W3C home > Mailing lists > Public > w3c-wai-gl@w3.org > July to September 2006

Re: FW: Questions and proposed approaches for Baseline Specifics

From: Jason White <jasonw@ariel.its.unimelb.edu.au>
Date: Fri, 8 Sep 2006 19:51:47 +1000 (EST)
To: Web Content Accessibility Guidelines <w3c-wai-gl@w3.org>
Message-ID: <Pine.GSO.4.58.0609071450480.21794@ariel.its.unimelb.edu.au>



On Wed, 6 Sep 2006, Gregg Vanderheiden wrote:

> 1) What do we mean by a technology.  Do we mean a particular specification
> or a general type?
I think a particular specification is what is meant, or at most a set of
specifications, being different versions of the technology There must be
enough information specified in the baseline to allow a content evaluator
to determine whether the guidelines have been met at a specified level,
assuming only support for technologies in the baseline.
 >
> 2) What if there is an extension of a technology that someone developed.  Is
> it included?  What about modules that extend a technology?  If they are
> supported by User agents including AT - shouldn't they be part of baseline?
> Are they?
If the content relies upon them in implementing any of the success
criteria then presumably the author would have to specify them in the
baseline. After all, the content assumes that they are supported, and
unless an alternative is provided, relies on them for purposes of
conformance. On the other hand, if the extensions don't affect conformance
at the claimed level then they aren't part of the baseline, since in that
case the content can be used and will be as accessible as has been claimed
even when read by UA's that don't support the extensions.
 >
> 3) What if there are features of a technology that are NOT supported by AT.
> And if using them would make a page (or that part of the page) inaccessible?
> Can they be used WITHOUT providing an accessible alternative?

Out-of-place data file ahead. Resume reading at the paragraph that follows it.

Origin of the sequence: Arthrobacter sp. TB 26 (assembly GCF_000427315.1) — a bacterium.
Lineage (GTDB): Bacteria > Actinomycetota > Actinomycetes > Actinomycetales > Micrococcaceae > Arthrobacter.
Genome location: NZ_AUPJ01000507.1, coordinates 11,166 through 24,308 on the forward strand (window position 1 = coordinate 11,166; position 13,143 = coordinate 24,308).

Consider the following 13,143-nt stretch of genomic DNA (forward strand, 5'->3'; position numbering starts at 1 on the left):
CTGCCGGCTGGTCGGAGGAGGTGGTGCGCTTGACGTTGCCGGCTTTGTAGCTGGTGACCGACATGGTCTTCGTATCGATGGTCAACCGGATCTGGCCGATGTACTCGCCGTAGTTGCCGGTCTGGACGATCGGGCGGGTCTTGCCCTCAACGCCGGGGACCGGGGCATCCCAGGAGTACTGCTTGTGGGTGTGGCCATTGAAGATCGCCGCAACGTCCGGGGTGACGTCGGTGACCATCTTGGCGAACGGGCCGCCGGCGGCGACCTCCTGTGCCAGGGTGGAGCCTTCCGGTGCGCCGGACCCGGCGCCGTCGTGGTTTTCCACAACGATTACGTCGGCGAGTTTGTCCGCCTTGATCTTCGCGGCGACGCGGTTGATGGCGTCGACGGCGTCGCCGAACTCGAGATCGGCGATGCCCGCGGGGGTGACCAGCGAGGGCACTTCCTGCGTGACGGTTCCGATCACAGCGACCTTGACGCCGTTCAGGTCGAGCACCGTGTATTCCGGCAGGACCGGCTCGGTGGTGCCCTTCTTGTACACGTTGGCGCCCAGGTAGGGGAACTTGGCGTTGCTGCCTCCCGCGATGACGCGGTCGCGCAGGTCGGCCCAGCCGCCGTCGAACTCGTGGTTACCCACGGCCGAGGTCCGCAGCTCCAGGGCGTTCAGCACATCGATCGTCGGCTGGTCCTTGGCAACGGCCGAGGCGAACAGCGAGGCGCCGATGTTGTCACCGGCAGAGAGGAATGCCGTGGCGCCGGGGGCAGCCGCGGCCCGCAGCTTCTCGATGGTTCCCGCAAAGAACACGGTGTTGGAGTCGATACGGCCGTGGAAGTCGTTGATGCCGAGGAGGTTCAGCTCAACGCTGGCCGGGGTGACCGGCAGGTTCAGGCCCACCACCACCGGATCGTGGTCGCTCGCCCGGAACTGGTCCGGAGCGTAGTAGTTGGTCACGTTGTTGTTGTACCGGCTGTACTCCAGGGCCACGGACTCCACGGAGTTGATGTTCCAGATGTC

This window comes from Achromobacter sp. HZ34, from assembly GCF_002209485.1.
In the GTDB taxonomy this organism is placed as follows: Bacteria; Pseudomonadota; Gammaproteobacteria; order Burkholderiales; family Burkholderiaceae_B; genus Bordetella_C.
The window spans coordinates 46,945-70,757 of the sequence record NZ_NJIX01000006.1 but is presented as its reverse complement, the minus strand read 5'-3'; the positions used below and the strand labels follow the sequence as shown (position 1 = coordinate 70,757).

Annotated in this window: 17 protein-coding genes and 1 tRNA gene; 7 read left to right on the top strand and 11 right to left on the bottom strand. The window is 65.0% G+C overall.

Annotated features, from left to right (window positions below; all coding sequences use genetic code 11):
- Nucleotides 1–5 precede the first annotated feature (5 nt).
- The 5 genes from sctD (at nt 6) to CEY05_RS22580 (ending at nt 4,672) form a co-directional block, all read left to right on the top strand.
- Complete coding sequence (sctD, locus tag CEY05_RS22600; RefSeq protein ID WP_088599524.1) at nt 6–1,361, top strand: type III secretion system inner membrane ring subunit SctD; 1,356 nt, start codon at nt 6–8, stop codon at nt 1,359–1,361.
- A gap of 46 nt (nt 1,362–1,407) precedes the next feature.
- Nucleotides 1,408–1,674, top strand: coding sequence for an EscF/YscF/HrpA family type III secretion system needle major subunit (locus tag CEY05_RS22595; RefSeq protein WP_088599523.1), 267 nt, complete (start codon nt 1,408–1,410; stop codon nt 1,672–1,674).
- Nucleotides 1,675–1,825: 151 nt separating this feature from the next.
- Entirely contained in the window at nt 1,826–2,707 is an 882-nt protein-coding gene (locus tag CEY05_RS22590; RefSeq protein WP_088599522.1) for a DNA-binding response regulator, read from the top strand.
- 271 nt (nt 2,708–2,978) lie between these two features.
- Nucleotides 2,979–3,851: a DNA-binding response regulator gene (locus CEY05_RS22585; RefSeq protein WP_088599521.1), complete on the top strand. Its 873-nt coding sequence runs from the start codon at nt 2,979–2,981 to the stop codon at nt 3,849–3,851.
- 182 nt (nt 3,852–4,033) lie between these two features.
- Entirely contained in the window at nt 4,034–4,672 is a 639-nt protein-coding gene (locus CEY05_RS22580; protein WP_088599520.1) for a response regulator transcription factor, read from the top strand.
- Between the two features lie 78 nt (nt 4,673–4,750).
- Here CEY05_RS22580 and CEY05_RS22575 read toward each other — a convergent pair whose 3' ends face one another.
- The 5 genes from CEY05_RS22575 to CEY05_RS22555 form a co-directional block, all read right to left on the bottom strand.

That depends on whether they are included in the baseline, and whether, if
support for them is assumed, the content meets all the success criteria at
the claimed level. Nothing stops someone from including such technologies
in the baseline, unless it is true that, were they supported, the content
implemented using them still couldn't bmeet the success criteria. However,
such a baseline would be a badly chosen baseline. If your question is
whether such technologies should be included in the baseline then the
answer is "no". If it is whether they can be included in one, then that
depends on what would be the situation if the technologies were supported
by accessible UA's. I am sure there are (in principle and in practice)
technologies that simply can't be put into baselines on the ground that
they don't have the required features to enable content developed using
them to be accessible (i.e., the content can't meet one or more level 1
criteria).

Actually I am a little confused here. reading Gregg's proposed answers to
these questions I notice a lot of discussion regarding baselines to be
written/proposed by the working group and used in techniques documents. I
think it is very important to distinguish between (a) what can and must be
specified in a baseline according to the guidelines; and (b)what
constitutes a good baseline, what baselines the working group itself will
offer in non-normative documents and how these baselines affect
techniques.

I am sure the context in which the three questions arose, with which I'm
not acquainted, would help to clarify what is needed, i.e., clarification
of what the guidelines will say about baselines, or clarification of what
constitutes a good baseline, how they will be formulated and their
relationship to the techniques/failure cases, etc., in techniques
documents.
Received on Friday, 8 September 2006 09:52:11 GMT

This archive was generated by hypermail 2.2.0+W3C-0.50 : Monday, 7 December 2009 10:47:46 GMT